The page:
Study abroad ignites second-generation immigrant’s passion for Hispanic heritage

By Brandon G., University of Iowa and USAC Madrid Alum

Since I was little, I knew I was different. As a Latino-American with an immigrant father from Cuba, the Hispanic culture would have been thought to be an everyday occurrence in my life. Unfortunately, I was a part of thousands of second-generation immigrants who were assimilated to American culture so as not to be viewed as an outcast in society.

When the opportunity to study abroad presented itself, I remained indecisive for months before I realized it was something I needed to do to best take advantage of life while in college.

Both University Studies Abroad Consortium (USAC) and Madrid matched my interests and academic needs the best and I can confidently say for the first time in my life, I felt connected and embraced by a city.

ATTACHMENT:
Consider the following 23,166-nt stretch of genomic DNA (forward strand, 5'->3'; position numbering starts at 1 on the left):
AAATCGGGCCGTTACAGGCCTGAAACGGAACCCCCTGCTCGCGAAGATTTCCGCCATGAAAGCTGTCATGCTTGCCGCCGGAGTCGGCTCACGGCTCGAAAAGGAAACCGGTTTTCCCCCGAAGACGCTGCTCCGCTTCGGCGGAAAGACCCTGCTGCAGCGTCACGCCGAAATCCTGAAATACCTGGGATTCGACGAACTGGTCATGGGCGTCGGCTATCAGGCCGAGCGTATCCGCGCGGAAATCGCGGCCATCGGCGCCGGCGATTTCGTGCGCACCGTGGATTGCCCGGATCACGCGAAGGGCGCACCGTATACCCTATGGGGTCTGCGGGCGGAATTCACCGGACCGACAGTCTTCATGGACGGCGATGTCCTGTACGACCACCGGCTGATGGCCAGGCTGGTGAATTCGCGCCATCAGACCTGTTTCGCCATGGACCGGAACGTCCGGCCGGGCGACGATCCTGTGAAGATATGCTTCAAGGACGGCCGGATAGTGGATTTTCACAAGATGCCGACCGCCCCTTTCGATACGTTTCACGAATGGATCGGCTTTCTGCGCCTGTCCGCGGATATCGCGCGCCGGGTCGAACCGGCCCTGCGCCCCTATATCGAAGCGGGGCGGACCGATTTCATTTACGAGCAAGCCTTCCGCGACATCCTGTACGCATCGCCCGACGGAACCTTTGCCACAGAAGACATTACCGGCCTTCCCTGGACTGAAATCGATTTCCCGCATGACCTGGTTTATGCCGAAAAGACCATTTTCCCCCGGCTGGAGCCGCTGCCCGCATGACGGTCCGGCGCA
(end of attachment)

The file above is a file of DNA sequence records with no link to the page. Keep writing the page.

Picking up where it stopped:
The city is beautiful with plenty of things to do, everyone I came across was willing to help, and I was able to live freely. To make it simple, Madrid feels like home. Even after finishing the program, I am currently researching ways to return back to Spain while still fulfilling my career goals.

In my opinion, studying abroad is what you make of it, but no matter what, students will return from study abroad a better person. I don’t see any other experience matching what studying abroad has done for me and will continue to do for me in the future.

One last thing … ¡Hala Madrid!

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